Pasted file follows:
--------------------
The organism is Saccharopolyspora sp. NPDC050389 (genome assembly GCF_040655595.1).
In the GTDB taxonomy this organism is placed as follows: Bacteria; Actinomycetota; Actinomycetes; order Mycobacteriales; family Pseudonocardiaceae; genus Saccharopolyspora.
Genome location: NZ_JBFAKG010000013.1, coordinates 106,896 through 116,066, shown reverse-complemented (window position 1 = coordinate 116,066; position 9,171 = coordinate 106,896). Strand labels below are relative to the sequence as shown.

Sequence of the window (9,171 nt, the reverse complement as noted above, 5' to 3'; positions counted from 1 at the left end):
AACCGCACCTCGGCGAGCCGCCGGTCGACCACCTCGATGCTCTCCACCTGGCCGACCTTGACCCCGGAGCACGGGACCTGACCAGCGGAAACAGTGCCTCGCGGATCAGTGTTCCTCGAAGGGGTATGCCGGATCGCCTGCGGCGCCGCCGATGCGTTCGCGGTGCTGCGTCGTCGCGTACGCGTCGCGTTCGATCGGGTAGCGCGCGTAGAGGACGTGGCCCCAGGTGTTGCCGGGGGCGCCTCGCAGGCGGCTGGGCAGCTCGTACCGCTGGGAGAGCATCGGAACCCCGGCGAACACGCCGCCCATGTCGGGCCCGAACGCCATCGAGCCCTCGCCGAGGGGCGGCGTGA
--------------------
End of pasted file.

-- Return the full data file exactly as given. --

The organism is Saccharopolyspora sp. NPDC050389 (genome assembly GCF_040655595.1).
In the GTDB taxonomy this organism is placed as follows: Bacteria; Actinomycetota; Actinomycetes; order Mycobacteriales; family Pseudonocardiaceae; genus Saccharopolyspora.
Genome location: NZ_JBFAKG010000013.1, coordinates 106,896 through 116,066, shown reverse-complemented (window position 1 = coordinate 116,066; position 9,171 = coordinate 106,896). Strand labels below are relative to the sequence as shown.

Sequence of the window (9,171 nt, the reverse complement as noted above, 5' to 3'; positions counted from 1 at the left end):
AACCGCACCTCGGCGAGCCGCCGGTCGACCACCTCGATGCTCTCCACCTGGCCGACCTTGACCCCGGAGCACGGGACCTGACCAGCGGAAACAGTGCCTCGCGGATCAGTGTTCCTCGAAGGGGTATGCCGGATCGCCTGCGGCGCCGCCGATGCGTTCGCGGTGCTGCGTCGTCGCGTACGCGTCGCGTTCGATCGGGTAGCGCGCGTAGAGGACGTGGCCCCAGGTGTTGCCGGGGGCGCCTCGCAGGCGGCTGGGCAGCTCGTACCGCTGGGAGAGCATCGGAACCCCGGCGAACACGCCGCCCATGTCGGGCCCGAACGCCATCGAGCCCTCGCCGAGGGGCGGCGTGA